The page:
Mahalia Jackson Story

Mahalia Jackson’s accomplishments and artistry ushered in the Golden Age of Gospel, lifting the genre from churches and revivals into mainstream American music, where it remains in present time.

The very beginnning...

Born on October 26th, 1911 in New Orleans, Louisiana, Ms. Mahalia Jackson was heavily influenced by many factors that lead to her success and artistry as a gospel singer. Musical composer, Thomas Dorsey, jazz singer, Bessie Smith, and, most of all, her mother, Charity Jackson, were the most prominent figures that influenced her music. In an interview, Jackson mentioned that “all of the goodness in her music” was influenced by her mother, continuing the goodness and love that was given to her and sharing it with the masses.  After the death of her mother, Jackson moved in with her Aunt “Duke” in Carrollton Section New Orleans. Aunt Duke maintained a very strict, religious household limiting the amount of secular music to zero. However, blues, traditional New Orleans swing style jazz, as well as religious spirituals influenced the sound of Mahalia Jackson.

After her stay with her Aunt Duke, Jackson was soon swept up by the Great Migration North with many other African Americans in the South in search for better opportunities, and better opportunity was found for Ms. Mahalia Jackson upon her arrival in Chicago. When Jackson arrived in Chicago at age sixteen, she quickly found her way into a singing group out of Great Salem Baptist Church called The Johnson Brothers. Eventually, the group went on a tour of the Midwest primarily performing in churches and Black audiences. The crowds that Ms. Mahalia performed for were left astonished by her identifiable emotional and southern voice. Despite many “professionals” critic of her voice, saying that it was not enough for White people to understand, Ms. Mahalia Jaclson stayed true to her voice and integrity.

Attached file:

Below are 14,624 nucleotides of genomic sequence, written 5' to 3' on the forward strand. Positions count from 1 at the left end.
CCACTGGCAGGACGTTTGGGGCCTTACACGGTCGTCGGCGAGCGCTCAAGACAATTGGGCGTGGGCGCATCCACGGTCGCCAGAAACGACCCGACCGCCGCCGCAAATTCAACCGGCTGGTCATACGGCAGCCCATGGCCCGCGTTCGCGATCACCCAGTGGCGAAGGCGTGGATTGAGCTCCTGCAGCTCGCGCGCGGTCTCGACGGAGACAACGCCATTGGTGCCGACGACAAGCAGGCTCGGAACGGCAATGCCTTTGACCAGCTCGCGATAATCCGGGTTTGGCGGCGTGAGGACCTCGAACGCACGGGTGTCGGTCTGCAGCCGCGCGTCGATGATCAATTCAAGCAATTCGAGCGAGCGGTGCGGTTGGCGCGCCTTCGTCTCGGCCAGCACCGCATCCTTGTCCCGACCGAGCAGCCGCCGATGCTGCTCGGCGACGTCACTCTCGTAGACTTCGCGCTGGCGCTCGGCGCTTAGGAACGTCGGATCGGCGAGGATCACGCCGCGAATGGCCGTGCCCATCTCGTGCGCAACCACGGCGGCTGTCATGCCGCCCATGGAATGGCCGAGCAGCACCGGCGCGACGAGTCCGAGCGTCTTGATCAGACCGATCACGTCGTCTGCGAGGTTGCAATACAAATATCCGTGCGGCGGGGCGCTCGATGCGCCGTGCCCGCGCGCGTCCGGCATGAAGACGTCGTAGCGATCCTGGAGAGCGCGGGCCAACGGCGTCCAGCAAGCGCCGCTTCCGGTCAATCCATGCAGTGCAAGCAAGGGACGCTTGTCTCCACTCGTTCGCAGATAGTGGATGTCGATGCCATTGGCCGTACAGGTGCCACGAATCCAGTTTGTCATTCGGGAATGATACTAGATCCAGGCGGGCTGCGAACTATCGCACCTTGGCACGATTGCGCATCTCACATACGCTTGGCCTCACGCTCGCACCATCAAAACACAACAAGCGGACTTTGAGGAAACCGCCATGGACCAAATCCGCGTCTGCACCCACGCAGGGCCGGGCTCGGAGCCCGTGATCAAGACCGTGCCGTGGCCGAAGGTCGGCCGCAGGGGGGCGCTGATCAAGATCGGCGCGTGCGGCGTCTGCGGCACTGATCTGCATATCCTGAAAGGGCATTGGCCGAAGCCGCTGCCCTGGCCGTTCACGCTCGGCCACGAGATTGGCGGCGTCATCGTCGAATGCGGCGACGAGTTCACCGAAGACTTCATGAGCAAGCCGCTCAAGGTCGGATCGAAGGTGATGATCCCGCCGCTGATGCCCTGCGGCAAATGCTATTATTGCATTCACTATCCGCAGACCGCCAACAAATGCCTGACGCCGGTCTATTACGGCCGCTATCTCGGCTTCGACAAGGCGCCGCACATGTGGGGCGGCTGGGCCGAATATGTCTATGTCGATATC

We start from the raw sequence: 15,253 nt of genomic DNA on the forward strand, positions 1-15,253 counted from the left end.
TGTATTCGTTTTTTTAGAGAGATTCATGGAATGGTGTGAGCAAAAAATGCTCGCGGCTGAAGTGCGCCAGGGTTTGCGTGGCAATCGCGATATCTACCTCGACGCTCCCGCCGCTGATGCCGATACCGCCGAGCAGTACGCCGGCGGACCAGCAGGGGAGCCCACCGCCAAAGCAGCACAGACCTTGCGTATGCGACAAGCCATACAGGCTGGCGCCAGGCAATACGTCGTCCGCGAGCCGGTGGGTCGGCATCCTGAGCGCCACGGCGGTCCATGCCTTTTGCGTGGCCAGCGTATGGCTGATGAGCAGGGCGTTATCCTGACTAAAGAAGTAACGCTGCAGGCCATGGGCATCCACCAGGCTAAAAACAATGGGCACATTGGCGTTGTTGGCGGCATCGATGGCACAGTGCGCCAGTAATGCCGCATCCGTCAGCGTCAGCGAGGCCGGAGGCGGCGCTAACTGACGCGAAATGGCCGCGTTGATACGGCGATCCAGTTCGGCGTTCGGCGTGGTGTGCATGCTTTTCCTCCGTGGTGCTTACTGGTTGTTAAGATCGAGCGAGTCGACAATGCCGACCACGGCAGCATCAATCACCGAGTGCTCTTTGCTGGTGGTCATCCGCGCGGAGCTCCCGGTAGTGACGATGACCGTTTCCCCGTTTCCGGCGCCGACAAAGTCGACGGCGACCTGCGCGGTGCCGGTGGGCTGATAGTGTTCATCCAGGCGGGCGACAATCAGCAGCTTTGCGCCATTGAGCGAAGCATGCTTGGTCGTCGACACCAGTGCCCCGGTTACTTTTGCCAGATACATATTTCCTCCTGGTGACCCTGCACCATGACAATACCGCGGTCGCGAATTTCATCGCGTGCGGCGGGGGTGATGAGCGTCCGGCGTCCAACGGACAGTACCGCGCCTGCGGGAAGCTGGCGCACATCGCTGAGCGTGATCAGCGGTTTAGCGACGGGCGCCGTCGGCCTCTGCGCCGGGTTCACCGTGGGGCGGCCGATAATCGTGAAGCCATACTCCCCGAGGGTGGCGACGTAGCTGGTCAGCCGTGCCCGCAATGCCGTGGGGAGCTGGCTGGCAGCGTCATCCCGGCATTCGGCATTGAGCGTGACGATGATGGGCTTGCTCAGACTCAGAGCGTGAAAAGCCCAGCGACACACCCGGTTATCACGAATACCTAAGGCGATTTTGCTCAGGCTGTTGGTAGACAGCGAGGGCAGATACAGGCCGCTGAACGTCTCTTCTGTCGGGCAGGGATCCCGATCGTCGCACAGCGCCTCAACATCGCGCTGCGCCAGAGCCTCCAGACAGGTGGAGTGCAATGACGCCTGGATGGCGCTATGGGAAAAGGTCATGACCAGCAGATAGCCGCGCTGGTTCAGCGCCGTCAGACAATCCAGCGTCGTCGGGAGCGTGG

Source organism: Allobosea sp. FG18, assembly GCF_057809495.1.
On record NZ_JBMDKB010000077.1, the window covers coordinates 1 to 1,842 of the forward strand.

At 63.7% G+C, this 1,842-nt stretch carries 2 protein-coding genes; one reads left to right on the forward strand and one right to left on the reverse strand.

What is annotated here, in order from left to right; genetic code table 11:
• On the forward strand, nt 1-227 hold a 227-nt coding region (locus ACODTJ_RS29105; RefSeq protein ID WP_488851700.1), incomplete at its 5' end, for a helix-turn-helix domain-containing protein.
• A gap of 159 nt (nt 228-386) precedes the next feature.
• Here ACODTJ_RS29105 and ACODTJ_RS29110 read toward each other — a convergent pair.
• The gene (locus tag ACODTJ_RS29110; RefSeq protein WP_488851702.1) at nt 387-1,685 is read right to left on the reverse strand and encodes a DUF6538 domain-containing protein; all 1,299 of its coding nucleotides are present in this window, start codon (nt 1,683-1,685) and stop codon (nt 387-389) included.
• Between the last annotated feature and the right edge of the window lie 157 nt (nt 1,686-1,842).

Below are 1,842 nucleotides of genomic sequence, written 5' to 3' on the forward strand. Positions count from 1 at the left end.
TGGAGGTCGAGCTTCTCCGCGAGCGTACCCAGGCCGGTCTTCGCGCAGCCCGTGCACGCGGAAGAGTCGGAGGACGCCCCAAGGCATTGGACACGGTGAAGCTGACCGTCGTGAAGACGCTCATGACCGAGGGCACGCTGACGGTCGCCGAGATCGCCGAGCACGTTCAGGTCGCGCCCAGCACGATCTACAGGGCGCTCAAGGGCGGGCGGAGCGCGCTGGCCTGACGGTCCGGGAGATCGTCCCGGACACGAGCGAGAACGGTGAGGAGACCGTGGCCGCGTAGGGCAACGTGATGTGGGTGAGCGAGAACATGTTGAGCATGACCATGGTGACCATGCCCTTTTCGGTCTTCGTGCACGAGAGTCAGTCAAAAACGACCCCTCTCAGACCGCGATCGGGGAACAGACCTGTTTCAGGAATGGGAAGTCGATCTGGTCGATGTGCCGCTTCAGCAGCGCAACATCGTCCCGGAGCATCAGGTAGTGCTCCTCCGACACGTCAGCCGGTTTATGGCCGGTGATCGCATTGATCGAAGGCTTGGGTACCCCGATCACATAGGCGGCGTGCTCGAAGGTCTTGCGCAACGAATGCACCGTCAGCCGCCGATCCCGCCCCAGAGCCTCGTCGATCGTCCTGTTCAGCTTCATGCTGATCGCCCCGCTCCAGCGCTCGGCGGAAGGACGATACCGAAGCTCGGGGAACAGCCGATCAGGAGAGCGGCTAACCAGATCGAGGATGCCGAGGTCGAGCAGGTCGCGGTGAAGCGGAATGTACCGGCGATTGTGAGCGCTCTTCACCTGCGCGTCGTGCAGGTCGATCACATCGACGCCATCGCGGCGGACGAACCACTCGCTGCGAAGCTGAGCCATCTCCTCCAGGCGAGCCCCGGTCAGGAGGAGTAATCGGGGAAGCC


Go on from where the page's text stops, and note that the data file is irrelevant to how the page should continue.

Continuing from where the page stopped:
Church to Mainstream

Mahalia Jackson’s voice began to attract many crowds and media, and in 1937 she started recording with Decca records. In the early 1940s, she began to work with former blues musician turned Gospel icon Thomas A. Dorsey. However, Jackson’s breakout record, “Move On Up a Little Higher,” did not release until 1948 with Apollo records, and by the turn of the early 1950s, she became a major star in the music business among people of all races.

“Move On Up a Little Higher” quickly advanced to being a spectacular success, with no other gospel song achieving the number of record sales in the secular world. Across the nation, stores had difficulty maintaining the supply for the demand of listeners that wanted Mahalia Jackson’s first and most significant hit. Mahalia Jackson quickly became an international star performing worldwide, from singing on radio in France, Germany, and Denmark to performing on CBS radio and the Ed Sullivan show in 1956. Jackson also performed for European royalty, such as Royal Albert Hall, as well as for President Eisenhower and the inauguration of John F. Kennedy.